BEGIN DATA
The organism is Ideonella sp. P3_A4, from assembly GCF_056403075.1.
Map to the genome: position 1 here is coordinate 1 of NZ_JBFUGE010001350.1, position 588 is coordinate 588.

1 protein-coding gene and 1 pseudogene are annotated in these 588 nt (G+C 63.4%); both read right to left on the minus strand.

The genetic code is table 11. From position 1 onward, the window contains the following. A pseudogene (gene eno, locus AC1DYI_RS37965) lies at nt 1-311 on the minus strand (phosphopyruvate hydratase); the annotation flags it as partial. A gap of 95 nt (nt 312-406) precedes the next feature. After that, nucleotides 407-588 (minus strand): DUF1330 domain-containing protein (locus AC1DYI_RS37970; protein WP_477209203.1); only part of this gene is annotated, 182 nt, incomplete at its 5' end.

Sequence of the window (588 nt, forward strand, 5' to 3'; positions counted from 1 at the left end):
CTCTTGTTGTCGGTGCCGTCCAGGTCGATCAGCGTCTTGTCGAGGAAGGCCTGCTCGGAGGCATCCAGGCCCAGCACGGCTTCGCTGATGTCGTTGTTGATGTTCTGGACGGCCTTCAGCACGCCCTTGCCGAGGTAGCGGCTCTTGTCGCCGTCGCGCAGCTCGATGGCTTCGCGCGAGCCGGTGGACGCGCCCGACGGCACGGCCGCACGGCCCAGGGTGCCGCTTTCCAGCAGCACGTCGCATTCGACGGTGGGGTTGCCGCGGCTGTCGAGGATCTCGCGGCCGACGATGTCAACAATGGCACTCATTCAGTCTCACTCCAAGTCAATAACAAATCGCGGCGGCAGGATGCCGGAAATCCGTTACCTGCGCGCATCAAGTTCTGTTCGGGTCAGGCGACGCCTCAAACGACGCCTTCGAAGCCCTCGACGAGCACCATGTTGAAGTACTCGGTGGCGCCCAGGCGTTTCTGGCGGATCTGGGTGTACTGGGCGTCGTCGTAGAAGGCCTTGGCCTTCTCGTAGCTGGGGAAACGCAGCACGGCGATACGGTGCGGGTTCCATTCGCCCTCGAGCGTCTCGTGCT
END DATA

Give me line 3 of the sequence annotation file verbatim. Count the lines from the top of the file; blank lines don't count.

1 protein-coding gene and 1 pseudogene are annotated in these 588 nt (G+C 63.4%); both read right to left on the minus strand.